The Times They Are a-Changin’ – The Bardolino revolutions

Come writers and critics
Who prophesize with your pen
Keep your eyes wide
The chance won’t come again
– Bob Dylan

I was invited to a revolution. I was invited to see a glimpse of tomorrow – did I?

I think so.

The Bardolino Anteprima 2014 was much about the pink revolution! The Chiaretto, the Bardolino Rosé wine is changing. From fruity and expressive to pale wines with more acidity and elegance.

Bardolino is perhaps not the most famous of the Italian wine regions, largely due to the fact that much of the wines they produce is relatively simple and easy. They grow about the same grapes in thier more well-known neighbors Valpolicella,  but the wines are made in a different style, much due to differences in terrior.

2014 was a bad year in Bardolino. It could have been a lost year and the pink revolution might in many parts be due to this. Looking back I don’t think many will remember 2014 for the great wines of Bardolino, but they might look back at it as a turning point, not only for the rosé wines but also for the red wines. The Consorzio did let us take a peek into the future of the red wines of Bardolino.


The Bardolino Anteprima 2014 was held a few weeks ago, I tasted about 200 wines and to tell the harsh truth the wines told the tales of a hard year for rosé and red wines alike. A few were very good, many good and yet many difficult. During this difficult year the winemakers of Bardolino made a hard decision. They changed the style of their rosé wines. They started a revolution, a pink revolution. The goal was and is to win new markets by making the wines lighter but also change the style, going for an Italian Provence style rosé. Some might say that this is marketing tactics, and true it is, but it is also a change in style.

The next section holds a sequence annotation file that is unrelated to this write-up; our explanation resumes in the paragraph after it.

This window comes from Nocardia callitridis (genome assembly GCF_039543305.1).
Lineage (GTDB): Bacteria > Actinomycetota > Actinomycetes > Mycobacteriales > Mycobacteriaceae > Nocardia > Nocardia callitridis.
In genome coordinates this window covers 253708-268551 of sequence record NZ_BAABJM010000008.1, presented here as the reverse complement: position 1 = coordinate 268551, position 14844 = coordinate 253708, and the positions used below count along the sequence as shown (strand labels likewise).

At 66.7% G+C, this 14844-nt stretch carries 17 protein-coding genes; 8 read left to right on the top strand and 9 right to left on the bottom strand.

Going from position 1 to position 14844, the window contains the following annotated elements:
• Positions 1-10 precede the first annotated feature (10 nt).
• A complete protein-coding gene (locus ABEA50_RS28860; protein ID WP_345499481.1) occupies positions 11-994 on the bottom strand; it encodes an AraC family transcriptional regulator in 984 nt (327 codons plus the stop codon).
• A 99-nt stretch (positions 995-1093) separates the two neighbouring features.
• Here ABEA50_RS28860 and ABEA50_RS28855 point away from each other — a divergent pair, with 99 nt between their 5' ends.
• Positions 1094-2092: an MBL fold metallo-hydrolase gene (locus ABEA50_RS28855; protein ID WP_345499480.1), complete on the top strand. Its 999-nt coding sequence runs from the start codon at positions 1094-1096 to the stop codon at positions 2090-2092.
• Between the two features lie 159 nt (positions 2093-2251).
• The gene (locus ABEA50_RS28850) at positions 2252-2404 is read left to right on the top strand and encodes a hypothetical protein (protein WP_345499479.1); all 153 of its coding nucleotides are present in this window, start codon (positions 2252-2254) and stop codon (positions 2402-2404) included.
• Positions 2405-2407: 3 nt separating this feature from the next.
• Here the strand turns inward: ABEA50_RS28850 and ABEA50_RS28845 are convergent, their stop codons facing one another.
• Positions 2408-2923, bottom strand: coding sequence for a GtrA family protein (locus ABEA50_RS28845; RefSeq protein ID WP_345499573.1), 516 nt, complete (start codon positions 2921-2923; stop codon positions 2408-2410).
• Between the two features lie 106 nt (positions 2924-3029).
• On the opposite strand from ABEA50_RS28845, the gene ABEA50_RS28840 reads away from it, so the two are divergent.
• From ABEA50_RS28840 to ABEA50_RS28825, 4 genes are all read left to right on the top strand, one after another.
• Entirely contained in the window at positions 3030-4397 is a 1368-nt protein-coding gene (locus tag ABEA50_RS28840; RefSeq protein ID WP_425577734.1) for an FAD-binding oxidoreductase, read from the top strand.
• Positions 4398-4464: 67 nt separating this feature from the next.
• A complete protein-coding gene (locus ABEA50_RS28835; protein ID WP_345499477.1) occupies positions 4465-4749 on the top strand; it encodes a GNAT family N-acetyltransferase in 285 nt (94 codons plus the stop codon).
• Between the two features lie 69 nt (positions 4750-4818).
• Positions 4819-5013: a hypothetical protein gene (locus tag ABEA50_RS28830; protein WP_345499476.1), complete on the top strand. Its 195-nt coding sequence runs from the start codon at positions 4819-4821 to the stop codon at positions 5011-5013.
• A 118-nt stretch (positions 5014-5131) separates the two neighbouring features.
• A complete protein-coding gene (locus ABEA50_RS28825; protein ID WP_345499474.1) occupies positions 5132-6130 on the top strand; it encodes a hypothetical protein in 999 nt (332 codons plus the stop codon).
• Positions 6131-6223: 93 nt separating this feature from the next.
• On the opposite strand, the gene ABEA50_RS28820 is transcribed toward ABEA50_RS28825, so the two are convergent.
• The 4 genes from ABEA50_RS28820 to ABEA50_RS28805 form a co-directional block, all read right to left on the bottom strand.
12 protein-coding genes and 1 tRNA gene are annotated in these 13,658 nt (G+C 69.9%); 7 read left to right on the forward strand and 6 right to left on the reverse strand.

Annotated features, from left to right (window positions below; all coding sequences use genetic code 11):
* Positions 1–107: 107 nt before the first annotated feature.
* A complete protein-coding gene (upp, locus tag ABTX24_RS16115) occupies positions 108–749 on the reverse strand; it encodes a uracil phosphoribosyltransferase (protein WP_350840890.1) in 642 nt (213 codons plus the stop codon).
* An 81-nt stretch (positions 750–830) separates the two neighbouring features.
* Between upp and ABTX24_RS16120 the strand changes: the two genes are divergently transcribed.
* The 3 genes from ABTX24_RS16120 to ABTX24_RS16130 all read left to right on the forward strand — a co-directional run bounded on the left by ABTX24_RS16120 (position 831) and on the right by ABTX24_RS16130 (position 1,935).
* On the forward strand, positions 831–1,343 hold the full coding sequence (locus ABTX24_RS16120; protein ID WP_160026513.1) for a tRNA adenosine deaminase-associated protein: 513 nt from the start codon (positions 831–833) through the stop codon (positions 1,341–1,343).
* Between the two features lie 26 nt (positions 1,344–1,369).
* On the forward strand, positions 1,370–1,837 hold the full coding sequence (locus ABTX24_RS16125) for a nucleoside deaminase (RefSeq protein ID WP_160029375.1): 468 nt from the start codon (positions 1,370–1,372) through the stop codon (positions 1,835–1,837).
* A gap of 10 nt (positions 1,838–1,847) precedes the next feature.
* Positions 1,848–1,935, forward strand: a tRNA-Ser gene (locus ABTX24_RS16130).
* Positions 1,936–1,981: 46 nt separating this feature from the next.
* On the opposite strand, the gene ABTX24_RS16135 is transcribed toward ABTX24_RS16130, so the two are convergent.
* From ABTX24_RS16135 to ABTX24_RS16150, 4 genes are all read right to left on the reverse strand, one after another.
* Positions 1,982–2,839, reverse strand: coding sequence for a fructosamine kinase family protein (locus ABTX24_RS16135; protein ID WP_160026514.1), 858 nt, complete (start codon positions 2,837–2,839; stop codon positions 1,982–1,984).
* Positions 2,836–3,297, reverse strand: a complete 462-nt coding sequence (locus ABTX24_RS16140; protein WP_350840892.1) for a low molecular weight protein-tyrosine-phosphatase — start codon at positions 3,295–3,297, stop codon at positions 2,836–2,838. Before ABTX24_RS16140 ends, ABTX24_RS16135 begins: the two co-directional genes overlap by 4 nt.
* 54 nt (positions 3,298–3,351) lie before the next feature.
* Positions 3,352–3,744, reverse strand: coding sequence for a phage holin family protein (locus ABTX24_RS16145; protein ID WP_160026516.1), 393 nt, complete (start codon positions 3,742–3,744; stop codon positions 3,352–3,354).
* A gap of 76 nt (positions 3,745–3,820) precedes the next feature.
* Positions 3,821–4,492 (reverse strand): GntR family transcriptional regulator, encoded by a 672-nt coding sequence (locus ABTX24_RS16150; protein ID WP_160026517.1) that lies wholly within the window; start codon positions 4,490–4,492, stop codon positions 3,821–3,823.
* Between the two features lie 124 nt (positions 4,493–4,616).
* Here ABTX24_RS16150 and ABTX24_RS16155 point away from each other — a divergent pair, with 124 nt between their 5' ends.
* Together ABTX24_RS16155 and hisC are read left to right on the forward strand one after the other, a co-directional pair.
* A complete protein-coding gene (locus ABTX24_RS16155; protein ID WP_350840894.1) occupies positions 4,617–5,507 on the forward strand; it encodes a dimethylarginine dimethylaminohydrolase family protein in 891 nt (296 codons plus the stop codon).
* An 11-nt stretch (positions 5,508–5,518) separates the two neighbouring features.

Did they manage? In part yes, many of the wines are going in this direction, it is a different way of making wine and the vintage might also in some sense have forced this hand. There are wines that are more like traditional chiaretto but due to the vintage are lighter and more acidic in style. I think this is a right move to take, Bardolino needs to evolve, needs to raise the bar and this is one way. They’ve had a few difficult years, 2011 to 2014. I would love to taste these wines during a good season – Bardolino deserves one, soon!

Mao Tse Tung once said revolution is not a tea party neither is change in general, it is hard work, it is difficult and it takes time.  This is a first step and perfection will not be made in one vintage.

Well you can bump and grind
And it’s good for your mind
Well you can twist and shout
Let it all hang out

But you won’t fool the children of the revolution
No you won’t fool the children of the revolution
No, no, no! –
Marc Bolan

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The wines above are some that are good examples of the new Chiaretto, the children of the revolution. Among these you’ll find wines from VillaBella, Guerrieri Rizzardi, Zenato, Muraglie and Le Fraghe.

You say you want a revolution
Well, you know We all want to change the world
You tell me that it’s evolution
Well, you know We all want to change the world
– the Beatles

As I said we were promised a glimpse into the future, a sneak preview of the next revolution, the red revolution.

Traditional Bardolino DOC and DOCG reds are a cuvée of 65%-80% corvina and 20-35% of rondinella and/or molinara. The idea is to change this and make wines with up to 95% corvina. This was a future we got to taste, i.e. wines with 80% corvina or more – after that I want more of those wines!

Silvio Piona


The idea is not new. Silvio Piona owner and winemaker of Albino Piona made a 100% corvina between 2004-2009 under the name Campo Massimo, classified as an IGT wine. From 2010, he does them under the name SP, which stands for Silvio Piona. Officially this wine is a blend with 80% corvina and 20% rondinella, however, it is an open secret that it contains more than 80% corvina, maybe closer to 100%. When you taste these wines you realize that this is the right way to go.